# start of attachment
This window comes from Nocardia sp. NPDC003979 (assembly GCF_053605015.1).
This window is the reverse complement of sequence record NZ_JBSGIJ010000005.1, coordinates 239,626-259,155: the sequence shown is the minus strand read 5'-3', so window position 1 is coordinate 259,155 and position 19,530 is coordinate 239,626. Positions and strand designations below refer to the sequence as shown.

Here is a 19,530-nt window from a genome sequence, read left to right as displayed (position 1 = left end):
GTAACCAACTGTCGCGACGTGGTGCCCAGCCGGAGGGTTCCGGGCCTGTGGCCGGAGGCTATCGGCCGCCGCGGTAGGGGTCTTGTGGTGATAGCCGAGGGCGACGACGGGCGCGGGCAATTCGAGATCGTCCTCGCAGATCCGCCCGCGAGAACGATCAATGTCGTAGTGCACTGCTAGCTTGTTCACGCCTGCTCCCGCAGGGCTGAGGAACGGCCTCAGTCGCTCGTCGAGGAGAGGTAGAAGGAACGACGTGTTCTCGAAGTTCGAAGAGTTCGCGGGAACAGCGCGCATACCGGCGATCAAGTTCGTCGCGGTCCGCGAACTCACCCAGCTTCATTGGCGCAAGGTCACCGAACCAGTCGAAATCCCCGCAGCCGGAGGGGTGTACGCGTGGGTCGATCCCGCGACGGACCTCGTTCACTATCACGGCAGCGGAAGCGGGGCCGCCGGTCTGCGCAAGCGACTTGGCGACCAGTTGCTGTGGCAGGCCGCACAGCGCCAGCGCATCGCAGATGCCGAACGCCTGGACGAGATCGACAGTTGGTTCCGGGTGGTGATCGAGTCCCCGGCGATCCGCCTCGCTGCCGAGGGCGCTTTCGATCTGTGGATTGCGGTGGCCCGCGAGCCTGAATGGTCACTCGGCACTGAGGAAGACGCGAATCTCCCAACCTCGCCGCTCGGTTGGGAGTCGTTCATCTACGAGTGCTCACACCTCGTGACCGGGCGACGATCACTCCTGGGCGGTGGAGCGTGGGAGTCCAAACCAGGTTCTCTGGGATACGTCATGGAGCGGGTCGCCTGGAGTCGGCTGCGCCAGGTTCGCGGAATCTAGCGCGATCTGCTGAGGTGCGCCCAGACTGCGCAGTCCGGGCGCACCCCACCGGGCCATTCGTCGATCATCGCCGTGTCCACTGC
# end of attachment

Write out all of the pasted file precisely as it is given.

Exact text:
This window comes from Nocardia sp. NPDC003979 (assembly GCF_053605015.1).
This window is the reverse complement of sequence record NZ_JBSGIJ010000005.1, coordinates 239,626-259,155: the sequence shown is the minus strand read 5'-3', so window position 1 is coordinate 259,155 and position 19,530 is coordinate 239,626. Positions and strand designations below refer to the sequence as shown.

Here is a 19,530-nt window from a genome sequence, read left to right as displayed (position 1 = left end):
GTAACCAACTGTCGCGACGTGGTGCCCAGCCGGAGGGTTCCGGGCCTGTGGCCGGAGGCTATCGGCCGCCGCGGTAGGGGTCTTGTGGTGATAGCCGAGGGCGACGACGGGCGCGGGCAATTCGAGATCGTCCTCGCAGATCCGCCCGCGAGAACGATCAATGTCGTAGTGCACTGCTAGCTTGTTCACGCCTGCTCCCGCAGGGCTGAGGAACGGCCTCAGTCGCTCGTCGAGGAGAGGTAGAAGGAACGACGTGTTCTCGAAGTTCGAAGAGTTCGCGGGAACAGCGCGCATACCGGCGATCAAGTTCGTCGCGGTCCGCGAACTCACCCAGCTTCATTGGCGCAAGGTCACCGAACCAGTCGAAATCCCCGCAGCCGGAGGGGTGTACGCGTGGGTCGATCCCGCGACGGACCTCGTTCACTATCACGGCAGCGGAAGCGGGGCCGCCGGTCTGCGCAAGCGACTTGGCGACCAGTTGCTGTGGCAGGCCGCACAGCGCCAGCGCATCGCAGATGCCGAACGCCTGGACGAGATCGACAGTTGGTTCCGGGTGGTGATCGAGTCCCCGGCGATCCGCCTCGCTGCCGAGGGCGCTTTCGATCTGTGGATTGCGGTGGCCCGCGAGCCTGAATGGTCACTCGGCACTGAGGAAGACGCGAATCTCCCAACCTCGCCGCTCGGTTGGGAGTCGTTCATCTACGAGTGCTCACACCTCGTGACCGGGCGACGATCACTCCTGGGCGGTGGAGCGTGGGAGTCCAAACCAGGTTCTCTGGGATACGTCATGGAGCGGGTCGCCTGGAGTCGGCTGCGCCAGGTTCGCGGAATCTAGCGCGATCTGCTGAGGTGCGCCCAGACTGCGCAGTCCGGGCGCACCCCACCGGGCCATTCGTCGATCATCGCCGTGTCCACTGC